Saturday, 13 February 2010

UPDATED: Is The Phone Co-op’s Social Enterprise Mark award an attempt to quell the critics?

I spotted a tweet this afternoon with a link to the announcement that The Phone Co-op has been awarded the recently launched Social Enterprise Mark. This is a high profile development given that the successful telecoms company was named social enterprise of the year by the Social Enterprise Coalition (SEC) in 2008 and its founder Vivian Woodell is a regular attendee and speaker at the sector’s big events.

What is intriguing however is that at Voice10, SEC’s annual conference in Cardiff, Woodell was asked whether he had applied for the Mark. He said he had but had been rejected because his co-operative didn’t fit the criteria. The comment was made during one of the workshops at Voice10, not during one of the main plenaries, but I was in the room when he said it.

The Social Enterprise Mark’s blog post makes reference to the “concern” over The Phone Co-op being rejected but does not say whether the criteria has been adapted or whether Vivian was mistaken when he made his comment in Cardiff.

Since its high profile launch at Voice10, the Mark has been met with some criticism from social entrepreneurs and other interested parties. Most have focused on Clause E of the criteria which calls for at least 50% of profits to be committed to a social or environmental cause. Those running co-ops have also expressed
concern that they are excluded. 

The cynic in me would say that today’s development is a publicity stunt and an attempt to quell the doubters but at the moment I can’t confirm that. What is clear though is that the Mark does not yet have the support of the entire social enterprise sector and issues such as this won’t help.

I will do some digging and see what I can find out but in the meantime I’d be interested to hear your thoughts.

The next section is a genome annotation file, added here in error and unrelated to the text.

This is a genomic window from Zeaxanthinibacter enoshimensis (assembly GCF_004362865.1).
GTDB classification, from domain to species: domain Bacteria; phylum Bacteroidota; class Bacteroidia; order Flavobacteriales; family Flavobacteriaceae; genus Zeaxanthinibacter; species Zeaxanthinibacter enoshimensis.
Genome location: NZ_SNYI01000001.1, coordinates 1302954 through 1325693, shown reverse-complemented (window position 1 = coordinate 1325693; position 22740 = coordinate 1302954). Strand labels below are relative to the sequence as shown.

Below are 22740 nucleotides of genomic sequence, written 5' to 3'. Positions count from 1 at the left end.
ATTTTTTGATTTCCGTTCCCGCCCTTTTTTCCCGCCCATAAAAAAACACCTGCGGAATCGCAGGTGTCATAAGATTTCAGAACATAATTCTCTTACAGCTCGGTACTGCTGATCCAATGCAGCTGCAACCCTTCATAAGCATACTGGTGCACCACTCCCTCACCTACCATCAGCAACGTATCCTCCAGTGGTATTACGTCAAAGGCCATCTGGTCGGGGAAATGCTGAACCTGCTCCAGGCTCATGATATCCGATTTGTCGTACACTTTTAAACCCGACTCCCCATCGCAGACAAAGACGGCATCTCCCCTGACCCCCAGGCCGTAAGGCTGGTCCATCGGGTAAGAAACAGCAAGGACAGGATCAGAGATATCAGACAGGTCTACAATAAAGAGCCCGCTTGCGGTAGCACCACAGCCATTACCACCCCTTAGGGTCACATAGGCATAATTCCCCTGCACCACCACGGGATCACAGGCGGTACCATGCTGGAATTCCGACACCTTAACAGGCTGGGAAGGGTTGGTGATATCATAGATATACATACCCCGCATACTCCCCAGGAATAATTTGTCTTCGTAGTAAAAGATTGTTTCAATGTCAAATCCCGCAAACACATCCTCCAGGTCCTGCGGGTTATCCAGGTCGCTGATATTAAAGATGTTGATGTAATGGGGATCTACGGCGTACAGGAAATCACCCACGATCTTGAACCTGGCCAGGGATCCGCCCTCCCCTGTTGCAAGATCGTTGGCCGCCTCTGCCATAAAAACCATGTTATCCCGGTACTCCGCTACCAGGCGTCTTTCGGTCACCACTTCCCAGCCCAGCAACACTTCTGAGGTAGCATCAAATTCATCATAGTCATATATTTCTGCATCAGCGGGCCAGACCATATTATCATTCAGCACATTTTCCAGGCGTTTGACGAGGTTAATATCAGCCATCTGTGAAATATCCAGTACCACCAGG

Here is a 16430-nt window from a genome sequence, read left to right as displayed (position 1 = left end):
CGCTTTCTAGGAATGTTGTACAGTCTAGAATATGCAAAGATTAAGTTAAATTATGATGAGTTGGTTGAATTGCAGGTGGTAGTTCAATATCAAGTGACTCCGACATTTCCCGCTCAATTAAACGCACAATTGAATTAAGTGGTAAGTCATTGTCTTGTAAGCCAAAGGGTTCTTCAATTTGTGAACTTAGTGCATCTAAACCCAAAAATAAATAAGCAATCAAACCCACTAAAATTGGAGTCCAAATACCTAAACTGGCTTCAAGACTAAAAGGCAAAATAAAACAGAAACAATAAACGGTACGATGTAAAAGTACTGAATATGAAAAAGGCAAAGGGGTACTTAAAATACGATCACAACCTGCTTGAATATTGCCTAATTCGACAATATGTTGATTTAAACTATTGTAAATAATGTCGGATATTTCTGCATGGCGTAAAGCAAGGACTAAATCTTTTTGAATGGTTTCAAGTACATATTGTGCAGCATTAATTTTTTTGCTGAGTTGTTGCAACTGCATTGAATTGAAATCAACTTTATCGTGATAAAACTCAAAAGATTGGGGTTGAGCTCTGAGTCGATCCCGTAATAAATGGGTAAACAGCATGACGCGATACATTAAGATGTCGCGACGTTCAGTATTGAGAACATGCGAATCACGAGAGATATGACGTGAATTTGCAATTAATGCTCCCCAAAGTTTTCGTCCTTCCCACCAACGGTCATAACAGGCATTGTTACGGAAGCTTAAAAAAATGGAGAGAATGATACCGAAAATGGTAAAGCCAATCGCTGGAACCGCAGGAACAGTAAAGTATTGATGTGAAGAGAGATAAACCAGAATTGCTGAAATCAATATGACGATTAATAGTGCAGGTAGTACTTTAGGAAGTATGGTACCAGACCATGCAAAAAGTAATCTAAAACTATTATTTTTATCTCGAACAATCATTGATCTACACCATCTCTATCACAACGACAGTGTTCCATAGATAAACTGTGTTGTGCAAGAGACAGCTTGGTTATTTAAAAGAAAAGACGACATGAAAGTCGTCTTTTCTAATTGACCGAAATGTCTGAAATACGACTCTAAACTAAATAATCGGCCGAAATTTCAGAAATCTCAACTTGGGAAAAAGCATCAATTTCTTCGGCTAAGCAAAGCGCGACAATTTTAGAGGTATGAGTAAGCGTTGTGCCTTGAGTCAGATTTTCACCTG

UPDATED (16/02/10)

Yesterday, the following quote from Vivian Woodell was published on the Social Enterprise Mark blog in response to my post above:

“It is absolutely clear that we were not rejected at any stage, and I never said that we were. What I said was that when we read the criteria initially, it looked as if we (along with other co-ops) might not qualify, because of what appeared to be rather rigid rules about profit distribution. They did not change their rules to accommodate us, and what Lucy Findlay said is correct – the application was still in process when I spoke at Voice. We heard that we had been awarded the Mark soon afterwards.”

Fair enough. However, my confusion does perhaps reflect the general confusion about how the rules apply. Woodell thought the criteria ruled him out but it turns out it doesn't. Why?

Friday, 5 February 2010

Poll: Does your social enterprise qualify for the Social Enterprise Mark?

The long awaited Social Enterprise Mark was launched at the Social Enterprise Coalition's Voice10 on Monday evening with indoor fireworks and spectacular circus performances.

After a trial in the South West, the team behind the Mark claim it is a watershed moment for the UK social enterprise sector but does your organisation qualify?

Many social entrepreneurs have criticised the application criteria for excluding some businesses whose owners consider them to be social enterprises. Much of the criticism focuses on the fact that to be awarded the Mark organisations must put at least 50% of profits into a social or environmental cause.

Bloggers like Rob Greenland have expressed concern about the Mark as have some social enterpreneurs on Twitter:
What do you think? Do you qualify for the Mark according to the criteria? Take part in the quick poll below. I'd also be interested to hear why you think you do or don't qualify.

Tuesday, 2 February 2010

Live video and blog: Voice10, the Social Enterprise Coalition's annual conference

Live video: Voice10 day two

Live blog:

Video replay: Day one of Voice10